Joseph Magero
2 min readJul 9, 2018

Is it not baffling that our counterparts in tobacco control are so opposed to the idea of harm reduction yet the F.C.T.C treaty has clearly included harm reduction in the fight against tobacco? The Framework Convention on Tobacco Control treaty (F.C.T.C) article 1 defines Tobacco Control as:

“(d) “tobacco control” means a range of supply, demand and HARM REDUCTION strategies that aim to improve the health of a population by eliminating or reducing their consumption of tobacco products and exposure to tobacco smoke;”

With human lives at stake I think it’s only right that we dialogue and engage one another. 7 Million lives every year is not a joke unless we are in this for something else and we do not really believe these statistics. We all know that cigarette smokers smoke for nicotine but die from tar. It’s the tar from cigarettes that cause these 7 million deaths a year. There is no good reason why a switch from tobacco products to less harmful nicotine delivery systems should not be encouraged.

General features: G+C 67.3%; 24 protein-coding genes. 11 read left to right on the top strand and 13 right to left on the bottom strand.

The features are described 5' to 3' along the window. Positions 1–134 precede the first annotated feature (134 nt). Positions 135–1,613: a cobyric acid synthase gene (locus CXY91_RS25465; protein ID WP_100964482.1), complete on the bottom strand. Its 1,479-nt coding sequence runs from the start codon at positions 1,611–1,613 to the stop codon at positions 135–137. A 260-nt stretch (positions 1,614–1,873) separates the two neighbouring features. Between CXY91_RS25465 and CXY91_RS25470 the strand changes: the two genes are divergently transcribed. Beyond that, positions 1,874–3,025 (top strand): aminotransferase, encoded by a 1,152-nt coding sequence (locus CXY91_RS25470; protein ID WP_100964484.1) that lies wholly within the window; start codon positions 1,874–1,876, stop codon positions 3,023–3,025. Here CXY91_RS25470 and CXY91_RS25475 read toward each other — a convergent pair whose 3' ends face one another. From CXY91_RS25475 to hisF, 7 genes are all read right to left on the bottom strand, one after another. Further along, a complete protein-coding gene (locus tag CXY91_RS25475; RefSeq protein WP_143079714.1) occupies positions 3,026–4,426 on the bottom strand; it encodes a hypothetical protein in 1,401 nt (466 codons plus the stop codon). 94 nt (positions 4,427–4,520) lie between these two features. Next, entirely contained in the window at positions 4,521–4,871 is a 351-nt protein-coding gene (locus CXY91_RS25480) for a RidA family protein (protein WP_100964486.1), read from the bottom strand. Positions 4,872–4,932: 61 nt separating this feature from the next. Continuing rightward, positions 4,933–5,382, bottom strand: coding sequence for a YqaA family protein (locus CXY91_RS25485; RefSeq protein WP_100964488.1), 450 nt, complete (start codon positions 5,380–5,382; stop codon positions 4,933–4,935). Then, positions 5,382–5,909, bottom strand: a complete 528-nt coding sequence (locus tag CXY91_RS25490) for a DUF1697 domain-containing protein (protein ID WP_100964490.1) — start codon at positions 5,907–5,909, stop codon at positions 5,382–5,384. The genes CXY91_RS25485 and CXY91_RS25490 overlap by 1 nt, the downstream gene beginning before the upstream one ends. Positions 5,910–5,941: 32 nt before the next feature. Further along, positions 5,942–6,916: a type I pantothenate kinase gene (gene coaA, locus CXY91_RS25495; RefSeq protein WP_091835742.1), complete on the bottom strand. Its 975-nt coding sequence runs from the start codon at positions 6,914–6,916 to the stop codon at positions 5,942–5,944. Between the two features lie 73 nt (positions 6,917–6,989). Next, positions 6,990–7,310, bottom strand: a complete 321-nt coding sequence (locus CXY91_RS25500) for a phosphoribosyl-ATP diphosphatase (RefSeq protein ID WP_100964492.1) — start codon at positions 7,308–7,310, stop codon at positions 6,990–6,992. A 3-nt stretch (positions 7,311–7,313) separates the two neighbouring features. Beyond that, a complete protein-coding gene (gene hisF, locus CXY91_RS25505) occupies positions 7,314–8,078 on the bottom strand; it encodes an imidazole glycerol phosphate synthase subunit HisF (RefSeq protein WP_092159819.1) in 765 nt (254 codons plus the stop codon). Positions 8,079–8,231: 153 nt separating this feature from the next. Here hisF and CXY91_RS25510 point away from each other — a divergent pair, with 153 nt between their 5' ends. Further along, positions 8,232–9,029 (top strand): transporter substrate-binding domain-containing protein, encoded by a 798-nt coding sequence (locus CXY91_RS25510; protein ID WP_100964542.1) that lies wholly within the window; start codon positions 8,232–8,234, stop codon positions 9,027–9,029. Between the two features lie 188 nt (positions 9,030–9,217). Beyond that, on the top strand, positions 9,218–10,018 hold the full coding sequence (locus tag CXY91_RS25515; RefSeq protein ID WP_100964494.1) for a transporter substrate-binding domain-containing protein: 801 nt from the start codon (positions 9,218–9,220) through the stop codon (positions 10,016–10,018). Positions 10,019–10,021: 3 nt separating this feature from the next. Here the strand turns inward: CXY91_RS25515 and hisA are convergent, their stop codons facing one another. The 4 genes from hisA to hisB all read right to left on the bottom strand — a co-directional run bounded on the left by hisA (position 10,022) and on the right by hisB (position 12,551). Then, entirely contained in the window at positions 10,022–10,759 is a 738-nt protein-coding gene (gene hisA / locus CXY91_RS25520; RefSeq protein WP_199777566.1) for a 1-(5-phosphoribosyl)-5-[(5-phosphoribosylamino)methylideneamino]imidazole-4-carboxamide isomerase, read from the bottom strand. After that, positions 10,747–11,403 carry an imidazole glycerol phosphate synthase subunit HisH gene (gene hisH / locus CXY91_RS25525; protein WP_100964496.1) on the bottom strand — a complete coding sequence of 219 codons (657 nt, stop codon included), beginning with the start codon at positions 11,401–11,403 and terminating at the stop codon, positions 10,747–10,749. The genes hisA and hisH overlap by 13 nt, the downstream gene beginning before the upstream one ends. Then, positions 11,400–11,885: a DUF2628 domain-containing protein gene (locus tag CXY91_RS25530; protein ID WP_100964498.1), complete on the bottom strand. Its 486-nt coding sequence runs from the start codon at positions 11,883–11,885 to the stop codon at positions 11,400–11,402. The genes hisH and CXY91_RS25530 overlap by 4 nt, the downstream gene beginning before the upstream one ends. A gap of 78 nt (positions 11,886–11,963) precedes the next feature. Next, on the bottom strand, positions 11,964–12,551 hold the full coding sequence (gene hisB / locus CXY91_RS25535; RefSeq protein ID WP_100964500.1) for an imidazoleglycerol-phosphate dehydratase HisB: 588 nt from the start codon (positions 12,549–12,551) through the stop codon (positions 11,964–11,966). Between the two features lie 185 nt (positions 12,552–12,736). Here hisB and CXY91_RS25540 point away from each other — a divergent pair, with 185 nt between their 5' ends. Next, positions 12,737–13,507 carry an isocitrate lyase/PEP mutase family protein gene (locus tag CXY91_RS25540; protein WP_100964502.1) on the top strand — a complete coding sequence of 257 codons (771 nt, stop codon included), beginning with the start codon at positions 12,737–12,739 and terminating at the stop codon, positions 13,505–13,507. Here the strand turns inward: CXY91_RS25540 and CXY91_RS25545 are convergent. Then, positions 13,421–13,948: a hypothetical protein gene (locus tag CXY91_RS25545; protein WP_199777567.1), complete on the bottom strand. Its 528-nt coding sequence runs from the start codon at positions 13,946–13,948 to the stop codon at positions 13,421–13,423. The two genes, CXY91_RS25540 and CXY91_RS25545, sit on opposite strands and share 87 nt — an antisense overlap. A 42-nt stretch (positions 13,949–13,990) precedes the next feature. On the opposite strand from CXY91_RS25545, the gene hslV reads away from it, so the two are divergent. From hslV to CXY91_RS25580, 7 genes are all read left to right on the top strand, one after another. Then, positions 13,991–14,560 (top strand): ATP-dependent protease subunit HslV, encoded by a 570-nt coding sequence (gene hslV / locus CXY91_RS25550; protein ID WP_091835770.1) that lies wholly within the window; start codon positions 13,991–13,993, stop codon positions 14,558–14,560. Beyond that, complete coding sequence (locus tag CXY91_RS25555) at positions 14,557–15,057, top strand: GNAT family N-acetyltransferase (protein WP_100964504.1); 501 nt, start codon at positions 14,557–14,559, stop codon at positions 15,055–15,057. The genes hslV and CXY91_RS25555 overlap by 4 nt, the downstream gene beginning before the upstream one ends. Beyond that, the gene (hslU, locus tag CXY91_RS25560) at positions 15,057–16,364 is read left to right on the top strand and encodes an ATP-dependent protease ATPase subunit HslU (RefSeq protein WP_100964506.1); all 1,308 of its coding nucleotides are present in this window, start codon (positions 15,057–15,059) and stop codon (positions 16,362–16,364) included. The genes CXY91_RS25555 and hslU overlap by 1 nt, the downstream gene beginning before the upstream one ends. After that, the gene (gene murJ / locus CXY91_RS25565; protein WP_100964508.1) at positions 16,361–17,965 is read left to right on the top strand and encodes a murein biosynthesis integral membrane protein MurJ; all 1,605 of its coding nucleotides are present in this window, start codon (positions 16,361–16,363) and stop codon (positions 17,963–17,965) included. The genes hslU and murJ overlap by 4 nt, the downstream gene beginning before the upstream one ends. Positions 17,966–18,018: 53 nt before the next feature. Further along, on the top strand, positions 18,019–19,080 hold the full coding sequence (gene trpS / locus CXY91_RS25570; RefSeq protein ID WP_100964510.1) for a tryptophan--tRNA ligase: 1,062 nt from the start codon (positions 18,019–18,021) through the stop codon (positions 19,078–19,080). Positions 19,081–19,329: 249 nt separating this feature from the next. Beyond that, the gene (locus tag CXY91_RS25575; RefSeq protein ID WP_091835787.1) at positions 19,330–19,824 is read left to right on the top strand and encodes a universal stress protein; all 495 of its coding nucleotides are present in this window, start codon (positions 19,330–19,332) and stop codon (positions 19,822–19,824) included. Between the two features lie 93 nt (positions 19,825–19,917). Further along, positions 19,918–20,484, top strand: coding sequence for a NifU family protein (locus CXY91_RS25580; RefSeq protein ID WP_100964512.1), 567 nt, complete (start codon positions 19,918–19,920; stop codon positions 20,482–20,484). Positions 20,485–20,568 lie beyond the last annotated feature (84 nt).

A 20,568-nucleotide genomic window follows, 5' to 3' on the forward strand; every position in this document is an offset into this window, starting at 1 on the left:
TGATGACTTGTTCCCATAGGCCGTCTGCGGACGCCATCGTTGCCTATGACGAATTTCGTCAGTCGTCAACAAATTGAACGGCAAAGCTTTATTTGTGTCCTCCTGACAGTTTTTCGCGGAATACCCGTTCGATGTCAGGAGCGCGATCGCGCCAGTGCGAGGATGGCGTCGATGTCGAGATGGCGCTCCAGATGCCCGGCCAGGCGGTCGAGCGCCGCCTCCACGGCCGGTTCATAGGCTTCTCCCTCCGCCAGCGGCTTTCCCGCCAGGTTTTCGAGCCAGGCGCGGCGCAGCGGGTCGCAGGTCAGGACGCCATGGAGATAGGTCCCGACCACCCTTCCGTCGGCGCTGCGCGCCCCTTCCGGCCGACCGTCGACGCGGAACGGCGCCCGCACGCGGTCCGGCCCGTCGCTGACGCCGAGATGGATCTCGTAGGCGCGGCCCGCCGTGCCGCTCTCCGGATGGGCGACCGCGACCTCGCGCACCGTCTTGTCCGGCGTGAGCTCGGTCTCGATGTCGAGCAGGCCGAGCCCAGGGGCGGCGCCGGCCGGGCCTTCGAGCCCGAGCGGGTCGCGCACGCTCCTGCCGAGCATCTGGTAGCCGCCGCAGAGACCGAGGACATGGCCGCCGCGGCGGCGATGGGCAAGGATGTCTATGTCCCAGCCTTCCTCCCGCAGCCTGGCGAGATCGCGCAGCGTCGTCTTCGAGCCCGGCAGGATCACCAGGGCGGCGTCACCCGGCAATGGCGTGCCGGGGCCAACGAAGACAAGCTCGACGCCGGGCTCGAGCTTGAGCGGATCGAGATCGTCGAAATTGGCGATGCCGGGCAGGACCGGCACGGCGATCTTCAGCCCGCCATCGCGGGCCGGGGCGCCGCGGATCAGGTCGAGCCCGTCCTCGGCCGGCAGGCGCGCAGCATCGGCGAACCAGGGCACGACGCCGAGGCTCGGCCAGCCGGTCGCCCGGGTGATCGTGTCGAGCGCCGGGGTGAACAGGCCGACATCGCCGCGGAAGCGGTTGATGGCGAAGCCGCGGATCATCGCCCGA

Current tobacco control policies as outlined in the WHO Framework Convention on Tobacco Control (including price and tax increases, and prevention of smoking in public and work places) have typically achieved reductions in smoking prevalence of at best 1% per year in countries where cigarette smoking is common. Given the limitations of tobacco control, radical reform of nicotine and tobacco product regulation is needed.

A wide range of nicotine products, including medicinal nicotine (currently marketed as nicotine-replacement therapy) and low-nitrosamine smokeless tobacco products, such as snus and e-cigarettes, should be developed, regulated rationally in relation to each other, and made available in inverse proportion to their hazards.

Our common goal is an end to cigarette smoking. We should use facts and practical solutions to bring an end to smoking.